When David Moyes agreed to succeed Sir Alex Ferguson at Manchester United, he accepted challenges on and off the pitch.
The size of the task on the pitch is obvious.
Ferguson won 13 Premier League titles, five FA Cups, four League Cups, the Champions League twice and everything else in between in 26 years at Old Trafford.
It's Moyes' unenviable job to carry that on.
But off the pitch, Moyes faces a different challenge: to earn the respect of a dressing room full of world-class players and, on top of that, keep them all happy.
It was one of Ferguson's great achievements that he adapted to changes in the game throughout his long career.
Over the course of the 1987-88 season, Ferguson's first full campaign at Old Trafford, United played 48 games.
In 1998-99, they played 63 games and won the treble, a feat only made possible because Ferguson had built a large squad capable of dealing with the rigours of three competitions.
His list of substitutes that night in the Nou Camp read Raimond van der Gouw, Wes Brown, David May, Jonathan Greening, Phil Neville, Ole Gunnar Solskjaer and Teddy Sheringham.
Nicky Butt and Jesper Blomqvist would have been on there, too, had Roy Keane and Paul Scholes not been suspended. Henning Berg missed out because of injury.
Those players were all good enough to hold down regular places elsewhere. But they stayed because Ferguson managed to keep everyone smiling and motivated.
Moyes has to do the same.
Javier Hernandez is one who sounds like he could do with an arm round his shoulder.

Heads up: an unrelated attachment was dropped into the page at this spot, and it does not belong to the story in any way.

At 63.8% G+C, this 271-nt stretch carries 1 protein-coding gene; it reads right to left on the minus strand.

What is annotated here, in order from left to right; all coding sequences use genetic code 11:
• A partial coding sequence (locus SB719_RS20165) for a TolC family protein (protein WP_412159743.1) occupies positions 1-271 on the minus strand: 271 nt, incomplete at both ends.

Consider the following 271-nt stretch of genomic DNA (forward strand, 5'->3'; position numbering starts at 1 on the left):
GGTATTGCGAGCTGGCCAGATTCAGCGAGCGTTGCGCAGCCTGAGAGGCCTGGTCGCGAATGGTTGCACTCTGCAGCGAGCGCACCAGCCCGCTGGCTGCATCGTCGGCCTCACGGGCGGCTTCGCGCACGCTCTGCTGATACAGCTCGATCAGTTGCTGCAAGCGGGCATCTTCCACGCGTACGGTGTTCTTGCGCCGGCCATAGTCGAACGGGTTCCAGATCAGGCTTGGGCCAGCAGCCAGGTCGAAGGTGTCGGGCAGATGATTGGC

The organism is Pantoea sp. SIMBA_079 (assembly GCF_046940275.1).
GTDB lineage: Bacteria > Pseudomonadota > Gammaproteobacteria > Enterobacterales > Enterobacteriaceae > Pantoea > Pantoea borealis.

After starting just twice this season, the Mexican striker, who's under contract until 2016, has revealed he's desperate for more playing time, hinting that he could go elsewhere to find it.
But Hernandez, United's second highest-scoring substitute behind Solskjaer, is exactly the type of player Moyes needs to keep hold of.
Able to turn a game off the bench as fast as he is over 100 yards, he's the perfect squad player.
And in the age of 60-game seasons, that's a valuable commodity.
Moyes' powers of persuasion will be put to the test with Hernandez, who could expect to walk into most teams in the Premier League, as they will be with Adnan Januzaj.
They are very different cases, but Januzaj is yet to be convinced that Old Trafford is the best place for him, too.
Januzaj is different because he may yet become a first-team regular at United. But not yet.
Moyes' job between now and the end of the season, when Januzaj's contract expires, is to convince the 18-year-old that in the years between exciting prospect and superstar, he'll get plenty of opportunities if he keeps working hard.
Hernandez and Januzaj will give Moyes his first real test at the delicate man-management involved at the world's biggest clubs.
Where a room full of superstars all want to feel loved and a pat on the head comes in the form of a Premier League start.
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